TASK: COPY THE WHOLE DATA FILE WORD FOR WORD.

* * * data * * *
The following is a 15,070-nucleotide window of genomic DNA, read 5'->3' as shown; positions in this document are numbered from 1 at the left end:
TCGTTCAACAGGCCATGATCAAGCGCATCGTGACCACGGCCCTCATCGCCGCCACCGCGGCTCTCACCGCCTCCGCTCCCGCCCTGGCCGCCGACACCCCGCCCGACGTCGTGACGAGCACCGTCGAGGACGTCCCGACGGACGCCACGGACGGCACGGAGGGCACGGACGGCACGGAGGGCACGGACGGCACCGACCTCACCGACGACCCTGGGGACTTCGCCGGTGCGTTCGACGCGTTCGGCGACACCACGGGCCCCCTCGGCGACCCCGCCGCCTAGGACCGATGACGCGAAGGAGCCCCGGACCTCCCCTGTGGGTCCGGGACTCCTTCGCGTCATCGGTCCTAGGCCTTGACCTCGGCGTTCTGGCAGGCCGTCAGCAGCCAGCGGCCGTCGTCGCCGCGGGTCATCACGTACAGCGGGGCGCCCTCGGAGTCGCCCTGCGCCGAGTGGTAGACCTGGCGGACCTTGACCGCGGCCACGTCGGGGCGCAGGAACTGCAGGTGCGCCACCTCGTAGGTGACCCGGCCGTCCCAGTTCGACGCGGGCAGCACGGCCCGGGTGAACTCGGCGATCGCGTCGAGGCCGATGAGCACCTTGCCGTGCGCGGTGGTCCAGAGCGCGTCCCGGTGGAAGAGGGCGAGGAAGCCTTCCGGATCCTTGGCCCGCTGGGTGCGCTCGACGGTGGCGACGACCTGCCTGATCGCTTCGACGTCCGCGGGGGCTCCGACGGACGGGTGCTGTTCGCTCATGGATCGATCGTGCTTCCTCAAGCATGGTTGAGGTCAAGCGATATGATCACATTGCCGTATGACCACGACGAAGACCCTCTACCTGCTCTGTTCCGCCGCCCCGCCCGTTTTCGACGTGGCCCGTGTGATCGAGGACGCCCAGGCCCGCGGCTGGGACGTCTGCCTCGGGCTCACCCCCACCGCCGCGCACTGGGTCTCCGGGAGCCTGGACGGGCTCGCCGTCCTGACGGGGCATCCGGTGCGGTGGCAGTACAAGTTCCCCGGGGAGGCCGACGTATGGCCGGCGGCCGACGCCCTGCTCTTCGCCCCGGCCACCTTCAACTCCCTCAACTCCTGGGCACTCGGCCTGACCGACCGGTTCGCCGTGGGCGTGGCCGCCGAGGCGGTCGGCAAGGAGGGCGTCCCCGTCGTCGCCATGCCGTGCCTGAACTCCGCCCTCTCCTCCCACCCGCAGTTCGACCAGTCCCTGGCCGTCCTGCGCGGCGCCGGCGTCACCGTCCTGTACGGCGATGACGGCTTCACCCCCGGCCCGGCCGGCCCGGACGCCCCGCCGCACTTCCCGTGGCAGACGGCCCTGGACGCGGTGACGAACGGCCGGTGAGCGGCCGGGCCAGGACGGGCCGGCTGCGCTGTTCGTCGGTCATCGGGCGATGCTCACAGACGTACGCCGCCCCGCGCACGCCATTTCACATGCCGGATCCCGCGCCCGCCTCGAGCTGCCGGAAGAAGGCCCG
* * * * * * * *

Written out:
The following is a 15,070-nucleotide window of genomic DNA, read 5'->3' as shown; positions in this document are numbered from 1 at the left end:
TCGTTCAACAGGCCATGATCAAGCGCATCGTGACCACGGCCCTCATCGCCGCCACCGCGGCTCTCACCGCCTCCGCTCCCGCCCTGGCCGCCGACACCCCGCCCGACGTCGTGACGAGCACCGTCGAGGACGTCCCGACGGACGCCACGGACGGCACGGAGGGCACGGACGGCACGGAGGGCACGGACGGCACCGACCTCACCGACGACCCTGGGGACTTCGCCGGTGCGTTCGACGCGTTCGGCGACACCACGGGCCCCCTCGGCGACCCCGCCGCCTAGGACCGATGACGCGAAGGAGCCCCGGACCTCCCCTGTGGGTCCGGGACTCCTTCGCGTCATCGGTCCTAGGCCTTGACCTCGGCGTTCTGGCAGGCCGTCAGCAGCCAGCGGCCGTCGTCGCCGCGGGTCATCACGTACAGCGGGGCGCCCTCGGAGTCGCCCTGCGCCGAGTGGTAGACCTGGCGGACCTTGACCGCGGCCACGTCGGGGCGCAGGAACTGCAGGTGCGCCACCTCGTAGGTGACCCGGCCGTCCCAGTTCGACGCGGGCAGCACGGCCCGGGTGAACTCGGCGATCGCGTCGAGGCCGATGAGCACCTTGCCGTGCGCGGTGGTCCAGAGCGCGTCCCGGTGGAAGAGGGCGAGGAAGCCTTCCGGATCCTTGGCCCGCTGGGTGCGCTCGACGGTGGCGACGACCTGCCTGATCGCTTCGACGTCCGCGGGGGCTCCGACGGACGGGTGCTGTTCGCTCATGGATCGATCGTGCTTCCTCAAGCATGGTTGAGGTCAAGCGATATGATCACATTGCCGTATGACCACGACGAAGACCCTCTACCTGCTCTGTTCCGCCGCCCCGCCCGTTTTCGACGTGGCCCGTGTGATCGAGGACGCCCAGGCCCGCGGCTGGGACGTCTGCCTCGGGCTCACCCCCACCGCCGCGCACTGGGTCTCCGGGAGCCTGGACGGGCTCGCCGTCCTGACGGGGCATCCGGTGCGGTGGCAGTACAAGTTCCCCGGGGAGGCCGACGTATGGCCGGCGGCCGACGCCCTGCTCTTCGCCCCGGCCACCTTCAACTCCCTCAACTCCTGGGCACTCGGCCTGACCGACCGGTTCGCCGTGGGCGTGGCCGCCGAGGCGGTCGGCAAGGAGGGCGTCCCCGTCGTCGCCATGCCGTGCCTGAACTCCGCCCTCTCCTCCCACCCGCAGTTCGACCAGTCCCTGGCCGTCCTGCGCGGCGCCGGCGTCACCGTCCTGTACGGCGATGACGGCTTCACCCCCGGCCCGGCCGGCCCGGACGCCCCGCCGCACTTCCCGTGGCAGACGGCCCTGGACGCGGTGACGAACGGCCGGTGAGCGGCCGGGCCAGGACGGGCCGGCTGCGCTGTTCGTCGGTCATCGGGCGATGCTCACAGACGTACGCCGCCCCGCGCACGCCATTTCACATGCCGGATCCCGCGCCCGCCTCGAGCTGCCGGAAGAAGGCCCG